Good morning on the start of a new week, and of summer vacation for many college students (but not ours, who don’t graduate until June): it’s Monday, May 16, 2022: National Barbecue Day! Following only one day after National Buttermilk Biscuit Day, this is a splendid pair of days. And here to whet your appetite are two photos of a meal from Coyne’s Pandemic Texas BBQ tour about a year ago: it’s the famous Black’s giant beef rib, complete with trimmings (including potato salad, pinto beans, raw onion, pickles and a jalapeño corn muffin) from Black’s BBQ in Lockhart, Texas: the BBQ capital of America. (But the best brisket in Texas is not in this town, though Black’s is up there for best BBQ beef rib in America).
*Another day, another mass shooting in America. This time a gunman shot six people yesterday at a church in Laguna Woods, California, killing one and wounding five. Four of those five are in critical condition. A suspect and the putative weapon are in custody.
*The Buffalo terrorist, 18-year-old Payton Gendron, who shot ten, is now suspected of strong racist motivation, making his attack a hate crime (remember, he’s still presumed innocent). Gendron not only started live-streaming the attack on the supermarket, but left behind a 180-page racist rant:
. . . the 180-page screed, which authorities are scrutinizing in connection with the massacre, leaves little doubt that the alleged perpetrator, 18-year-old Payton Gendron, belongs to a global fraternity fused by the Internet and fixated on the idea that White people are being intentionally replaced.
*The ruling parties of both Sweden and Finland have approved their countries’ decision to apply for NATO membership.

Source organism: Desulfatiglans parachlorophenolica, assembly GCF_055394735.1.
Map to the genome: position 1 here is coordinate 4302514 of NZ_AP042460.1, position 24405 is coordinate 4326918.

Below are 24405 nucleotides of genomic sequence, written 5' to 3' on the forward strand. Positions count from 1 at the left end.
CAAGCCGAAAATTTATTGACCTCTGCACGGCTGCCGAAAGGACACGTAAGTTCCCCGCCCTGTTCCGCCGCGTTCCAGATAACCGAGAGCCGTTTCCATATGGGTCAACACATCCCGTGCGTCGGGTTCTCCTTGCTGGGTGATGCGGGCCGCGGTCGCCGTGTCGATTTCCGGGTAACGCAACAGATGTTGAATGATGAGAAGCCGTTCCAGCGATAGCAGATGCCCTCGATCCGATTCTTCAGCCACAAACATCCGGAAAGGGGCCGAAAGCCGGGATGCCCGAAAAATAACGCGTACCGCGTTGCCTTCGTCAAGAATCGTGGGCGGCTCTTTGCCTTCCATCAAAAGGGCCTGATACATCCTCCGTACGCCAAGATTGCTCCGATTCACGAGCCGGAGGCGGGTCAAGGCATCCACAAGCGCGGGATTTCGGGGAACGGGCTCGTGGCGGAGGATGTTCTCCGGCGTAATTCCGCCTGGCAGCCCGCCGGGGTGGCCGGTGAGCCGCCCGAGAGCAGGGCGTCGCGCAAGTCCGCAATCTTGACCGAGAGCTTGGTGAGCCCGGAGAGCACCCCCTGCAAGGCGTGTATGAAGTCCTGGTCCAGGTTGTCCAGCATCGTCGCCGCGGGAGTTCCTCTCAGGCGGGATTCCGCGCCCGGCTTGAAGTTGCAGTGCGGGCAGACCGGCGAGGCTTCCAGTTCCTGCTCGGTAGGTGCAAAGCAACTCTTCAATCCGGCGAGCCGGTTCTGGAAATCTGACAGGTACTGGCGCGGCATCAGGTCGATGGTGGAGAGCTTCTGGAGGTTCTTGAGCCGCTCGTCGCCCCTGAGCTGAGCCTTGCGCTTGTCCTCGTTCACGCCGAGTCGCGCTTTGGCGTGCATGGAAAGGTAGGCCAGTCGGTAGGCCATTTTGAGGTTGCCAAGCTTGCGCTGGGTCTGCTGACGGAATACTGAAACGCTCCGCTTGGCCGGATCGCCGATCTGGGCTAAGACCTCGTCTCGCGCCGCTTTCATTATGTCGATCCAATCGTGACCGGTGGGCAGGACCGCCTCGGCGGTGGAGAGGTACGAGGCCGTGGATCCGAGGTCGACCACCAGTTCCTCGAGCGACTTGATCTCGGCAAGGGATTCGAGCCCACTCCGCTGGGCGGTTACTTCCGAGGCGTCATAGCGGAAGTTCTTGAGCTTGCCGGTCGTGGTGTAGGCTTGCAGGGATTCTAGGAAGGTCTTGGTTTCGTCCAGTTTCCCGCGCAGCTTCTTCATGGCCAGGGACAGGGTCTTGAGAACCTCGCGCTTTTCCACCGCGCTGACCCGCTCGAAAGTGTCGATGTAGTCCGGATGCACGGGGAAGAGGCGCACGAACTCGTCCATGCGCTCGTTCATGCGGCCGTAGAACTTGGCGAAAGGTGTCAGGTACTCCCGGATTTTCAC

NATO Secretary-General Jens Stoltenberg said their accession would be a “turning point for security” in Europe. “Their membership in NATO would increase our shared security, demonstrate that NATO’s door is open, and that aggression does not pay.”
“We’re now facing a fundamentally changed security environment in Europe,” Swedish Prime Minister Magdalena Andersson said. “And when we navigate in this new environment, the fundamental question for us is: How do we best protect Sweden? And the Kremlin has shown that they are prepared to use violence to achieve their political objectives and that they don’t hesitate to take enormous risks.”
“Russia’s unprovoked invasion of Ukraine is not only illegal and indefensible, it also undermines the European security order,” Swedish Foreign Minister Ann Linde said. While the country’s “200-year-long standing policy of military nonalignment has served Sweden well,” the nation now faced a “fundamental change,” she said. “As a member of NATO, Sweden not only achieves more security, but also contributes to more security,” Linde said.
How do you like them apples, Vladimir? The fly in the ointment here is Turkish President Erdogan, who opposes the entry of both countries into NATO, and, since Turkey is itself in NATO, they could block membership. But Erdogan’s reason is risible:
“We are following the developments regarding Sweden and Finland, but we don’t hold positive views,” Erdogan told reporters in Istanbul, adding it had been a mistake for NATO to accept Greece as a member in the past.